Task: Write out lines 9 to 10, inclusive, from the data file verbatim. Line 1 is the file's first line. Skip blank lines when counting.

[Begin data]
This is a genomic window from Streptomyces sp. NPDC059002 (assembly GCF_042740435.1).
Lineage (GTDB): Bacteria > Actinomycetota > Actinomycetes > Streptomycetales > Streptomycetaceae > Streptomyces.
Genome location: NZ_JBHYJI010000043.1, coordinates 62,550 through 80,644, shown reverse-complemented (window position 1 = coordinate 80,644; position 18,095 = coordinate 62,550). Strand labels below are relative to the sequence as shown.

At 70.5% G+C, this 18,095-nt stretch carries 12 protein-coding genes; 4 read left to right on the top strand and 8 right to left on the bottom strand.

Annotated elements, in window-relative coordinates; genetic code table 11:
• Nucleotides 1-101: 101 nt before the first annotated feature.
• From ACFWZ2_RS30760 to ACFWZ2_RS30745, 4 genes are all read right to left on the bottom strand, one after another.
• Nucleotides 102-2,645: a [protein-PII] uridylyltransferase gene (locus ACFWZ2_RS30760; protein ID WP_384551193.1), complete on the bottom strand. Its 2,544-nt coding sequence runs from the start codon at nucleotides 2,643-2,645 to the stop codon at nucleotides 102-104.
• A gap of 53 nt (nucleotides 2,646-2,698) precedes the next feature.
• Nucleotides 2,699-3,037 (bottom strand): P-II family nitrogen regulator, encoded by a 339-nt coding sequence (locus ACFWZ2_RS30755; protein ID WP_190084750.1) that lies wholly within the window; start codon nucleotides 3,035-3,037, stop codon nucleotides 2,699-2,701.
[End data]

• A gap of 53 nt (nucleotides 2,646-2,698) precedes the next feature.
• Nucleotides 2,699-3,037 (bottom strand): P-II family nitrogen regulator, encoded by a 339-nt coding sequence (locus ACFWZ2_RS30755; protein ID WP_190084750.1) that lies wholly within the window; start codon nucleotides 3,035-3,037, stop codon nucleotides 2,699-2,701.